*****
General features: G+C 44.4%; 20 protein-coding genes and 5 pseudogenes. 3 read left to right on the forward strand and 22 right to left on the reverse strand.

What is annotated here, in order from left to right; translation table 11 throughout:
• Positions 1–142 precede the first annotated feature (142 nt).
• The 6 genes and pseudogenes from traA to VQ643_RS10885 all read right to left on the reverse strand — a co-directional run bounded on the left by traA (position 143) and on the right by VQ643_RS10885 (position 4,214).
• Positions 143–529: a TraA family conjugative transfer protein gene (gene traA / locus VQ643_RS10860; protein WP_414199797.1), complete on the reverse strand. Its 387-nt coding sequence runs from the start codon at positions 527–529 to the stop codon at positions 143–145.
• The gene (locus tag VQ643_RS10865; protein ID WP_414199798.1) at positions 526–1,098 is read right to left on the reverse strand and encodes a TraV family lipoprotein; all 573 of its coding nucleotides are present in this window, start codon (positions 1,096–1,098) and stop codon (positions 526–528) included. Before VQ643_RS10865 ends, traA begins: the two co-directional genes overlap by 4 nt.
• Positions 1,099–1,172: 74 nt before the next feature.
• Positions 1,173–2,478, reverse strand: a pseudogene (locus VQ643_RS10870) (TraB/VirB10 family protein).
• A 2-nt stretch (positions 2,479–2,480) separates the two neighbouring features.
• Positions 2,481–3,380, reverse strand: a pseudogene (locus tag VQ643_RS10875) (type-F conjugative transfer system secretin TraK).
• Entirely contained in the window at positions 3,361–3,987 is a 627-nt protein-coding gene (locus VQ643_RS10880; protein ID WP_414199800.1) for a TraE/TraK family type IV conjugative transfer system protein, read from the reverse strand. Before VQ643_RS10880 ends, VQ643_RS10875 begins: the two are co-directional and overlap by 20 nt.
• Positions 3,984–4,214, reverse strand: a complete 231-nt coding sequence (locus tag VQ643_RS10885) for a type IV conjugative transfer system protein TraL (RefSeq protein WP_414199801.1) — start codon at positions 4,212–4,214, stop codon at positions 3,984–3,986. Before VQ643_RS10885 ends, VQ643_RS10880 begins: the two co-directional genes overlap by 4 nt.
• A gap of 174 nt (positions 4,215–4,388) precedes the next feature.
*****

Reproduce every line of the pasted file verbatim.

General features: G+C 44.4%; 20 protein-coding genes and 5 pseudogenes. 3 read left to right on the forward strand and 22 right to left on the reverse strand.

What is annotated here, in order from left to right; translation table 11 throughout:
• Positions 1–142 precede the first annotated feature (142 nt).
• The 6 genes and pseudogenes from traA to VQ643_RS10885 all read right to left on the reverse strand — a co-directional run bounded on the left by traA (position 143) and on the right by VQ643_RS10885 (position 4,214).
• Positions 143–529: a TraA family conjugative transfer protein gene (gene traA / locus VQ643_RS10860; protein WP_414199797.1), complete on the reverse strand. Its 387-nt coding sequence runs from the start codon at positions 527–529 to the stop codon at positions 143–145.
• The gene (locus tag VQ643_RS10865; protein ID WP_414199798.1) at positions 526–1,098 is read right to left on the reverse strand and encodes a TraV family lipoprotein; all 573 of its coding nucleotides are present in this window, start codon (positions 1,096–1,098) and stop codon (positions 526–528) included. Before VQ643_RS10865 ends, traA begins: the two co-directional genes overlap by 4 nt.
• Positions 1,099–1,172: 74 nt before the next feature.
• Positions 1,173–2,478, reverse strand: a pseudogene (locus VQ643_RS10870) (TraB/VirB10 family protein).
• A 2-nt stretch (positions 2,479–2,480) separates the two neighbouring features.
• Positions 2,481–3,380, reverse strand: a pseudogene (locus tag VQ643_RS10875) (type-F conjugative transfer system secretin TraK).
• Entirely contained in the window at positions 3,361–3,987 is a 627-nt protein-coding gene (locus VQ643_RS10880; protein ID WP_414199800.1) for a TraE/TraK family type IV conjugative transfer system protein, read from the reverse strand. Before VQ643_RS10880 ends, VQ643_RS10875 begins: the two are co-directional and overlap by 20 nt.
• Positions 3,984–4,214, reverse strand: a complete 231-nt coding sequence (locus tag VQ643_RS10885) for a type IV conjugative transfer system protein TraL (RefSeq protein WP_414199801.1) — start codon at positions 4,212–4,214, stop codon at positions 3,984–3,986. Before VQ643_RS10885 ends, VQ643_RS10880 begins: the two co-directional genes overlap by 4 nt.
• A gap of 174 nt (positions 4,215–4,388) precedes the next feature.